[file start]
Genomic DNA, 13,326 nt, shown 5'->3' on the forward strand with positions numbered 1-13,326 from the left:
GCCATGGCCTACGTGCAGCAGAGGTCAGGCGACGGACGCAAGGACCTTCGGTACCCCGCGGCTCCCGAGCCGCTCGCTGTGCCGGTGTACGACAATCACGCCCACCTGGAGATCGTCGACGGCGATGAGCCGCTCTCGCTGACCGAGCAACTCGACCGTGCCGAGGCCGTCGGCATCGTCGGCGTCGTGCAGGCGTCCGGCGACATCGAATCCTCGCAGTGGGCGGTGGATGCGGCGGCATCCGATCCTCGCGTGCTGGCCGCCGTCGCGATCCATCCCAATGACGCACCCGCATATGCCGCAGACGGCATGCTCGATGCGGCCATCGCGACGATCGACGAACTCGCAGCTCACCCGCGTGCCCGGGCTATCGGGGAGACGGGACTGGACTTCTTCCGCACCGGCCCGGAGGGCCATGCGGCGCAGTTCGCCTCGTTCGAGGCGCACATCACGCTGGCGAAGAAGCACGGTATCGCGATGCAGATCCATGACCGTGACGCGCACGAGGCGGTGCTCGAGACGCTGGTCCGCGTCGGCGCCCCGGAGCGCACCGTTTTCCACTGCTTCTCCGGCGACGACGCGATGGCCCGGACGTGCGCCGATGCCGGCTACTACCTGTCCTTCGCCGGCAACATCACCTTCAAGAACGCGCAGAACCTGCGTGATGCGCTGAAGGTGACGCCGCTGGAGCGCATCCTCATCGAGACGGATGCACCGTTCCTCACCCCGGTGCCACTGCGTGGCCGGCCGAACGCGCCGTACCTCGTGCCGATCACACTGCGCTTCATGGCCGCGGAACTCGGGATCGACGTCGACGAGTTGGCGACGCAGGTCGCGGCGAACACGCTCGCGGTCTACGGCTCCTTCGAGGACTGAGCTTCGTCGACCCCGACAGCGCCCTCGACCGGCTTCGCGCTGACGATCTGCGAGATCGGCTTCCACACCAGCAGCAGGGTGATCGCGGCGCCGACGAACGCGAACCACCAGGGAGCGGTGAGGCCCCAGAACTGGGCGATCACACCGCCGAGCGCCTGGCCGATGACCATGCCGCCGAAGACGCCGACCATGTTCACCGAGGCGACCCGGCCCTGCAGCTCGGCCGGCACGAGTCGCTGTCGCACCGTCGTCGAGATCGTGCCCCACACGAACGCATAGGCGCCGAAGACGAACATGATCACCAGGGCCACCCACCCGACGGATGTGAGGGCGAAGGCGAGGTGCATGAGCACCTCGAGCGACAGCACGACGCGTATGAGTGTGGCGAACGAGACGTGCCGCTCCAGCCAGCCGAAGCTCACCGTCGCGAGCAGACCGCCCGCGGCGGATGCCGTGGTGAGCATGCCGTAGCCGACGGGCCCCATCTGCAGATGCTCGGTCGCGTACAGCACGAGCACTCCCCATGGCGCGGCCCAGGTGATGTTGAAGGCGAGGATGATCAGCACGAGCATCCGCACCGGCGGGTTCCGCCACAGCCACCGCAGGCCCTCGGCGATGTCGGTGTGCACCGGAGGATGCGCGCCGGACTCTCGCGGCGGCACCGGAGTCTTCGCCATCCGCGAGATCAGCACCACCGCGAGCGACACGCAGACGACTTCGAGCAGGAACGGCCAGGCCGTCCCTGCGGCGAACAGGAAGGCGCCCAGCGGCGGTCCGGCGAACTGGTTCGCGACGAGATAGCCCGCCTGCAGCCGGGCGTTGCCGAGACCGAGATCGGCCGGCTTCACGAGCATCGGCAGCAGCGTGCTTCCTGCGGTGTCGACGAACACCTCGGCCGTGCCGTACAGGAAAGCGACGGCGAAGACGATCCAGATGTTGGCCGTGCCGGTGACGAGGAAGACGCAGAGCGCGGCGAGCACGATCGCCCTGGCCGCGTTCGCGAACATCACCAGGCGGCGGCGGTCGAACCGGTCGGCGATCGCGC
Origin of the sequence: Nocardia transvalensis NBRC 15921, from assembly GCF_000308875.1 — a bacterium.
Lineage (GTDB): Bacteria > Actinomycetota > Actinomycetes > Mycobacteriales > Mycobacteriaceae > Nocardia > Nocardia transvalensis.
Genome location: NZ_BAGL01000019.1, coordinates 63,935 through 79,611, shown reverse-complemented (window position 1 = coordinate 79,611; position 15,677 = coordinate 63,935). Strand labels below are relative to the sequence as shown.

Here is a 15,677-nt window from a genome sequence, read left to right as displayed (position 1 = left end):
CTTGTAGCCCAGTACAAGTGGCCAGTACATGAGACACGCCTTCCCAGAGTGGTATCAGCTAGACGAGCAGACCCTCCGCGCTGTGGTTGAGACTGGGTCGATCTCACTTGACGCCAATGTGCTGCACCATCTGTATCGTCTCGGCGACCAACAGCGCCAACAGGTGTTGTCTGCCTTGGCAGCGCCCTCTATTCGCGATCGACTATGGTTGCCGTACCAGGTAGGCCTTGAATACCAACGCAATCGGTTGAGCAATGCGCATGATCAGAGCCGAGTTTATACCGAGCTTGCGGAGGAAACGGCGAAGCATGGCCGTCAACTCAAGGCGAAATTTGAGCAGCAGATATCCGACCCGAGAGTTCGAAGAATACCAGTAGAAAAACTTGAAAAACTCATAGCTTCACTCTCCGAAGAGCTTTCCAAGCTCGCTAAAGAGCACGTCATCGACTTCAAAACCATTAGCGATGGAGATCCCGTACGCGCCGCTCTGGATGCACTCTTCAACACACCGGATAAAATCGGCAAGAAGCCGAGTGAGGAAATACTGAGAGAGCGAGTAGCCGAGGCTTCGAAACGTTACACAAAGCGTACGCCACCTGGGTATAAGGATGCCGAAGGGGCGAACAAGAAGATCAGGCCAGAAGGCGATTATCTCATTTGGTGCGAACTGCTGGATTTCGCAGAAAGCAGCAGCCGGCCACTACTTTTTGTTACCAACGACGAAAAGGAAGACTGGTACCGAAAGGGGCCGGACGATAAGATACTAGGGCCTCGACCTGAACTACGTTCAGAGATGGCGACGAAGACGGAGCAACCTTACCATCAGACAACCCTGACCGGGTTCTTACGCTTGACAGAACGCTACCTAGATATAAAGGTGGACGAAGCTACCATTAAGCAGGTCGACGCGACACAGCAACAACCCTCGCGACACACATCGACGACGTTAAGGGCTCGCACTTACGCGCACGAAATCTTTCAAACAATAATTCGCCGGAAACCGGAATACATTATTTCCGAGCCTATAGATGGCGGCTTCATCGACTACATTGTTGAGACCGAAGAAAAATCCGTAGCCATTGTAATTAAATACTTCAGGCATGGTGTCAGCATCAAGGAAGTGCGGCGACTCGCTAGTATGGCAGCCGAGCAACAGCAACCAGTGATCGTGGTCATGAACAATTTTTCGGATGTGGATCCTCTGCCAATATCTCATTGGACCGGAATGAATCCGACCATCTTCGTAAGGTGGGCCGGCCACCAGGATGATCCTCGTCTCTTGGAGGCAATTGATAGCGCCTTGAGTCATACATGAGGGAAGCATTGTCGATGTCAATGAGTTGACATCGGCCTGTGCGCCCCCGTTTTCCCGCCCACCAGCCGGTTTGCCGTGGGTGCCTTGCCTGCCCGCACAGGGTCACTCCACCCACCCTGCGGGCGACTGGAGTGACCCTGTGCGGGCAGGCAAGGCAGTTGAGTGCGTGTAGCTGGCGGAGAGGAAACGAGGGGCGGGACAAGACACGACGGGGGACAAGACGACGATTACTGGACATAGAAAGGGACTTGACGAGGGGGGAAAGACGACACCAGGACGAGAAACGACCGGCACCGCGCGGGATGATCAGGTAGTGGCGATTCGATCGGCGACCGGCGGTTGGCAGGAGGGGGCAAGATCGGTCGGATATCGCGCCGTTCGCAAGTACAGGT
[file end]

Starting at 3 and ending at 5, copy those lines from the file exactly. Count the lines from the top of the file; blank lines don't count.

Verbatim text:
Origin of the sequence: Nocardia transvalensis NBRC 15921, from assembly GCF_000308875.1 — a bacterium.
Lineage (GTDB): Bacteria > Actinomycetota > Actinomycetes > Mycobacteriales > Mycobacteriaceae > Nocardia > Nocardia transvalensis.
Genome location: NZ_BAGL01000019.1, coordinates 63,935 through 79,611, shown reverse-complemented (window position 1 = coordinate 79,611; position 15,677 = coordinate 63,935). Strand labels below are relative to the sequence as shown.